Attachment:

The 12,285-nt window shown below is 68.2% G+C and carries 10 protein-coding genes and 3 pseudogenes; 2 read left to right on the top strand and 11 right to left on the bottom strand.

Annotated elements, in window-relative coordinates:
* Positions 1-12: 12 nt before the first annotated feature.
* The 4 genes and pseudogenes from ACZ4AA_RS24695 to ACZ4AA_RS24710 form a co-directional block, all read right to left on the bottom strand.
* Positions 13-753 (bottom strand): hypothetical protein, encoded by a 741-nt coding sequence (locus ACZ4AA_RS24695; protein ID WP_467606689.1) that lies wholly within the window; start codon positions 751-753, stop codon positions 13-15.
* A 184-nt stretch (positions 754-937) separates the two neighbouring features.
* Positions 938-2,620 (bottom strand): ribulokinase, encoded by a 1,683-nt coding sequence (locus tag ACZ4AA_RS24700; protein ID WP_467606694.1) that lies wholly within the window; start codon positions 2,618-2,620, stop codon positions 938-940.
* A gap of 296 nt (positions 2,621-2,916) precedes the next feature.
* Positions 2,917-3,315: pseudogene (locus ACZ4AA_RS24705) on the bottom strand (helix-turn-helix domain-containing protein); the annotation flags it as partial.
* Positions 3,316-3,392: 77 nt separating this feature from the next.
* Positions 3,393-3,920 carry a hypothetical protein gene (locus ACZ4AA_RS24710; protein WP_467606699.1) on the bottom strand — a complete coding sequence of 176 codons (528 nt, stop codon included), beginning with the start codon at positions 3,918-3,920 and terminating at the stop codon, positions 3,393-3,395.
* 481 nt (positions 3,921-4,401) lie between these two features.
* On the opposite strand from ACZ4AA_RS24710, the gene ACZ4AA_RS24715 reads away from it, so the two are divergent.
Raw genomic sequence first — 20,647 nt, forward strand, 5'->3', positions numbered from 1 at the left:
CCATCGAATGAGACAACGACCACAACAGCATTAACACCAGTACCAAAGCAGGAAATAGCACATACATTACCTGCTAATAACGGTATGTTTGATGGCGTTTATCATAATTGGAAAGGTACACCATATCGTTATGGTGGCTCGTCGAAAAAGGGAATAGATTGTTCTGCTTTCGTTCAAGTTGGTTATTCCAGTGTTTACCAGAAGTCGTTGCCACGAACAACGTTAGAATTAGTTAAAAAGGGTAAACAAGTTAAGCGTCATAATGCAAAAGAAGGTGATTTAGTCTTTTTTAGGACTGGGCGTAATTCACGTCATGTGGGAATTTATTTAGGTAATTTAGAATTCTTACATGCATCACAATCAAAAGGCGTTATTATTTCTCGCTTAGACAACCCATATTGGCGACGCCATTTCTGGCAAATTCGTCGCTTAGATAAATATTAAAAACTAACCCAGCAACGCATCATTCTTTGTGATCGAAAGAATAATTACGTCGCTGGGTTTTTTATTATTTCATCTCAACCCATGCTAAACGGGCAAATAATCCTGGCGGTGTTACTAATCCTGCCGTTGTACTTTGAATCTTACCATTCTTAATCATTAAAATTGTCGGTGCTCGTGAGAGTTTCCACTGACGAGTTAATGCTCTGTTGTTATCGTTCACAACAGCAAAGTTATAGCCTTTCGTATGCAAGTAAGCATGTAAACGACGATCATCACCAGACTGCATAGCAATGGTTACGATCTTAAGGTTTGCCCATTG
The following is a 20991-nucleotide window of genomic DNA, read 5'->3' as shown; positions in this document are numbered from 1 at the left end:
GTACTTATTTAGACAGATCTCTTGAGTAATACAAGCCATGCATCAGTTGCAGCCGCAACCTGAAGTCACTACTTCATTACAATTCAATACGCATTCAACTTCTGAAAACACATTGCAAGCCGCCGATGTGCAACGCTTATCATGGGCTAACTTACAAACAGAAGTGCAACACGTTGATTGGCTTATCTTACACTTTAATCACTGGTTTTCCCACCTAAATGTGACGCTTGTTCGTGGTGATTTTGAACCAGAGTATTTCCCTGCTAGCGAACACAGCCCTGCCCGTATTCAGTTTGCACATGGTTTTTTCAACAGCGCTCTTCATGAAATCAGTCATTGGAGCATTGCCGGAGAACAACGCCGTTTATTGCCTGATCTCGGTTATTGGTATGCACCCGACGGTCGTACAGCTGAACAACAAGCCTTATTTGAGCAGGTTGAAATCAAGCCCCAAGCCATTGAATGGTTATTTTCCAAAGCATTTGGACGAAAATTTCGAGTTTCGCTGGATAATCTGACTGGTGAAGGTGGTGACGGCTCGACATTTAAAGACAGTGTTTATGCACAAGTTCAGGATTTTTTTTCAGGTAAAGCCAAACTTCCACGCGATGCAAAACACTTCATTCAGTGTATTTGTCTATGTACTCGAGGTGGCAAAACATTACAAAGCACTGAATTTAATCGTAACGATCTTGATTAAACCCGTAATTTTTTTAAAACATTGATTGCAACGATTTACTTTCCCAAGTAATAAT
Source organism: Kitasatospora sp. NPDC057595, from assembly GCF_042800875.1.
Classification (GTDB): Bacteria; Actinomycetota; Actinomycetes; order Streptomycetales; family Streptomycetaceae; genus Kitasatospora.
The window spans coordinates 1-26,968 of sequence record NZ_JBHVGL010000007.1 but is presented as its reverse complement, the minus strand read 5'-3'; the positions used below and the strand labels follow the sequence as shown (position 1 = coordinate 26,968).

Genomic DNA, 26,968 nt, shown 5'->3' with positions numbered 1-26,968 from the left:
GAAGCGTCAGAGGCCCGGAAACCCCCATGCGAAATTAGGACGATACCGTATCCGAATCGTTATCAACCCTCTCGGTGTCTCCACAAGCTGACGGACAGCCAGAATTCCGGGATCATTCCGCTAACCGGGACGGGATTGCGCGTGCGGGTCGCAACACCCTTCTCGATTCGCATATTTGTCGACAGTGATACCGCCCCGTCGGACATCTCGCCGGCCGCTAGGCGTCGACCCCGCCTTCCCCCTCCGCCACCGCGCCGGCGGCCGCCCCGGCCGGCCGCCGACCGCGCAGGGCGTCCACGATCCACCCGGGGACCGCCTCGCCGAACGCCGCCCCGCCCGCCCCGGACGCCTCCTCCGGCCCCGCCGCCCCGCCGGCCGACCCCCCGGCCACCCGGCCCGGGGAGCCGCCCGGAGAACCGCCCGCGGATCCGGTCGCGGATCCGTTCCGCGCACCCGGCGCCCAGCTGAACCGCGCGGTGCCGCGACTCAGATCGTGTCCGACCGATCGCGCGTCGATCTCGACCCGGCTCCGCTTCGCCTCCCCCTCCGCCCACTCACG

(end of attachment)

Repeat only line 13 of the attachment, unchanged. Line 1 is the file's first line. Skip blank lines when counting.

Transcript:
* On the opposite strand from ACZ4AA_RS24710, the gene ACZ4AA_RS24715 reads away from it, so the two are divergent.